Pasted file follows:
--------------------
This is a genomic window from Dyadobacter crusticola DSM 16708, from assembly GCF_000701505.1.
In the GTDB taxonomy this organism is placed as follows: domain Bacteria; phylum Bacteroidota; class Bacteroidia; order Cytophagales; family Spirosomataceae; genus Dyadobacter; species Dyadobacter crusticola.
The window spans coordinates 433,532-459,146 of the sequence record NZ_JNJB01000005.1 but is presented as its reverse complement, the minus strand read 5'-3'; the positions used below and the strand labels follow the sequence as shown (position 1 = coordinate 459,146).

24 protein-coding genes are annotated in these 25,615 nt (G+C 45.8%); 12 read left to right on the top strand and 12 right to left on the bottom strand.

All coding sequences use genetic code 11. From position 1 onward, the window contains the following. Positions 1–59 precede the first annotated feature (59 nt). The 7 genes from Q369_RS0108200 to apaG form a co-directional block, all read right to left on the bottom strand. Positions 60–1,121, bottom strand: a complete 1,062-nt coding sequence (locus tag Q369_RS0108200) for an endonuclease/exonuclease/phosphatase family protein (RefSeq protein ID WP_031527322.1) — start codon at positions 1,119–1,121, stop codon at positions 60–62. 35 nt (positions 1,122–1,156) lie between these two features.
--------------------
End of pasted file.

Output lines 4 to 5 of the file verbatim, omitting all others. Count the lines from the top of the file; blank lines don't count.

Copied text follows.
24 protein-coding genes are annotated in these 25,615 nt (G+C 45.8%); 12 read left to right on the top strand and 12 right to left on the bottom strand.

All coding sequences use genetic code 11. From position 1 onward, the window contains the following. Positions 1–59 precede the first annotated feature (59 nt). The 7 genes from Q369_RS0108200 to apaG form a co-directional block, all read right to left on the bottom strand. Positions 60–1,121, bottom strand: a complete 1,062-nt coding sequence (locus tag Q369_RS0108200) for an endonuclease/exonuclease/phosphatase family protein (RefSeq protein ID WP_031527322.1) — start codon at positions 1,119–1,121, stop codon at positions 60–62. 35 nt (positions 1,122–1,156) lie between these two features.